7. Edna Reinhardt November 1, 2013 at 9:57 am - Reply

    Great article Shakta.

  8. (Dr) Ulhas Kashinath Ganu May 26, 2014 at 3:53 pm - Reply

    Liked the article. I did my Yoga Teacher’s Training Course in a good institute way back in 1983-84. My institute then also did not teach us spiritual or religious aspects at all. In fact many institutes I came across in Mumbai (Bombay) never referred to religion as an aspect during Yoga training. A Researcher by profession, I also never thought to link it that way. Your writeup made me understand the gravity of the subject and I admire you and the likes of you who have taken to Yoga and teach it respecting the sensibilities of the parents in case of kids.

    For adults & especially elderly people, we insist on ‘slow’, ‘steady’, ‘rhythmic’ and ‘as per capacity’ as the essential attributes to be followed for their safety (as the body/joints can be rigid). It is difficult to inculcate this in younger children as their mind is so difficult to restrain or control because of the inbuilt enthusiasm and being supple they can execute majority of asanas well.

    While a 5 year old would like to mimic parents if practicing Yoga (at home), it becomes our responsibility to choose asanas for children (age group 7 – 9 versus 10 – 14 yr old) giving due regard to the flexibility but also taking care of the weak cervical vertebrae.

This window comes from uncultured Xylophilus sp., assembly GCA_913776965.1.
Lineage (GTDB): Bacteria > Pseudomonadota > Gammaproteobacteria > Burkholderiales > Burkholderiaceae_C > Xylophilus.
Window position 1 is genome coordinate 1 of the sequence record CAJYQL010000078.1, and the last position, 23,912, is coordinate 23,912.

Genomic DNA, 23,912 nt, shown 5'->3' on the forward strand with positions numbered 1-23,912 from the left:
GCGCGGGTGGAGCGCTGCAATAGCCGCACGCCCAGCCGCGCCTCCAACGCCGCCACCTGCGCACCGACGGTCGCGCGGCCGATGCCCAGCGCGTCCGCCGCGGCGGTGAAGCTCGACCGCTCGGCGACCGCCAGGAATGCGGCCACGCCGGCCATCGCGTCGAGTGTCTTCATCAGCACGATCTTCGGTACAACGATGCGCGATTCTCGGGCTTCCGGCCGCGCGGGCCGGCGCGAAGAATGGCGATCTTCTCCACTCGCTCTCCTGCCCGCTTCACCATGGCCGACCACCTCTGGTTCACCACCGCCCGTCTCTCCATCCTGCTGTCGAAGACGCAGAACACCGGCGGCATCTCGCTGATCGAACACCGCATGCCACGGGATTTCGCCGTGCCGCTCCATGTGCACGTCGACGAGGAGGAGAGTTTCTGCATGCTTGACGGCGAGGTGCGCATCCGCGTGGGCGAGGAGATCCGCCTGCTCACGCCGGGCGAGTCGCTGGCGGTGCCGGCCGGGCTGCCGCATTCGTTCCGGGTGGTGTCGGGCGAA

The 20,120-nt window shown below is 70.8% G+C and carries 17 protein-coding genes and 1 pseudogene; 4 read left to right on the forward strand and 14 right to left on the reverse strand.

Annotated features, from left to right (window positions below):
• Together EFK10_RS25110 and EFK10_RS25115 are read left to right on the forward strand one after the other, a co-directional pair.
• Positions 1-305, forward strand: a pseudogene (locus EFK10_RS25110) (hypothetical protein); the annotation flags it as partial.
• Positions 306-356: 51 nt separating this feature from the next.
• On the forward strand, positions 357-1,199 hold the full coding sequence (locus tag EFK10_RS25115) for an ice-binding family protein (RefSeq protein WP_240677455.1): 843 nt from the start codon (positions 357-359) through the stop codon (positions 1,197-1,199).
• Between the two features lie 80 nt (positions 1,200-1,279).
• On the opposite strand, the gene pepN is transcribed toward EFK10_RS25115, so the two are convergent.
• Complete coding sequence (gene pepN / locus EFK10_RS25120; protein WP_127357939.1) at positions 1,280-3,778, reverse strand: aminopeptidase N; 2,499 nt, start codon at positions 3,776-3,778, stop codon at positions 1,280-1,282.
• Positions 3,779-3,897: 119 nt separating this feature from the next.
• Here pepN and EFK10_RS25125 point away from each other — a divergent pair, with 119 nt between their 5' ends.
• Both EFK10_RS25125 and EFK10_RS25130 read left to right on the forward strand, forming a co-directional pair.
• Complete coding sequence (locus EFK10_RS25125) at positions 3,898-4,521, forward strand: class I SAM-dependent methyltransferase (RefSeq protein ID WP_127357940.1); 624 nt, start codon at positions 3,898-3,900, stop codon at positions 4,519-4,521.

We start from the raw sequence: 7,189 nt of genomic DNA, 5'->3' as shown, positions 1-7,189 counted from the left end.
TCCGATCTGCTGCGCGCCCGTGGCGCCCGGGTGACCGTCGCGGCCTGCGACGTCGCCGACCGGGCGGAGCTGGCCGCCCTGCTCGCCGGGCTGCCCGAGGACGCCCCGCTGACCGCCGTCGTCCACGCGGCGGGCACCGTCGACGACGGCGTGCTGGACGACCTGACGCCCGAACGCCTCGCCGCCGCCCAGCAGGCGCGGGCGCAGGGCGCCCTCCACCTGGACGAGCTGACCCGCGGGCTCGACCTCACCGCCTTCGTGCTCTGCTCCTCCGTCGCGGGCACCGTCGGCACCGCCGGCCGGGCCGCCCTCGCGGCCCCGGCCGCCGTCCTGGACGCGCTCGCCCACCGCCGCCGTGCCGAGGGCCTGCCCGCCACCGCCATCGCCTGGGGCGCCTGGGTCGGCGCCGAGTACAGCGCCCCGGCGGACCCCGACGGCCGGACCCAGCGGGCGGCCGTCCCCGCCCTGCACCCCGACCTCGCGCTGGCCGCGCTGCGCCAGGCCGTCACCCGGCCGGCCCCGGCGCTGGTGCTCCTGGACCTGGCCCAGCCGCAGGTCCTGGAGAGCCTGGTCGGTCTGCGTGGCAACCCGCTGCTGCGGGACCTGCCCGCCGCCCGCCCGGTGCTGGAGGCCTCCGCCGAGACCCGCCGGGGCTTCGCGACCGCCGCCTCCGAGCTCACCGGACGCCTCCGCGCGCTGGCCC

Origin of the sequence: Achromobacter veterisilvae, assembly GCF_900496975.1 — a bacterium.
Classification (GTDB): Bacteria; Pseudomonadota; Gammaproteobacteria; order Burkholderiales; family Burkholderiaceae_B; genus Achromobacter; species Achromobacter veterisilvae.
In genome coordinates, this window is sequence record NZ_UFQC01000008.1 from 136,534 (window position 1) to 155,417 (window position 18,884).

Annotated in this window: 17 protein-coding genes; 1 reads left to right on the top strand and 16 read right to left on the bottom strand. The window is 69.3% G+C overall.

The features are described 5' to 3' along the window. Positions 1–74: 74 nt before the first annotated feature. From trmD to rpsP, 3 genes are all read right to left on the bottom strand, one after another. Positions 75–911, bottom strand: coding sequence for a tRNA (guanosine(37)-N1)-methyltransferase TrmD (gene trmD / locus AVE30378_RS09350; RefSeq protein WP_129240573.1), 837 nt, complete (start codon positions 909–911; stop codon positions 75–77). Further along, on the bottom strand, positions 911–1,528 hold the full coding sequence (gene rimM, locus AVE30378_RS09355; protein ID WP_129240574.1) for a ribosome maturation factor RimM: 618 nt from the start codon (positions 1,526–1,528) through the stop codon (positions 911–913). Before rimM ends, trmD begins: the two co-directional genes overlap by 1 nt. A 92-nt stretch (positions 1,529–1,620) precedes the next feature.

I admire your approach to Yoga and must state that while it could be easier to teach Yoga to adolescents and adults, I visualize that it must be extremely difficult to select asanas & teach Yoga to children as per the age group.

  9. Lisa Danahy April 21, 2017 at 5:01 pm - Reply

    Great article, Shakta. Below is a link to a video that demonstrates the benefits of deep breathing and the coordination of the hand movements described above to bring greater focus and calm (click on the link or cut and paste the link in your browser):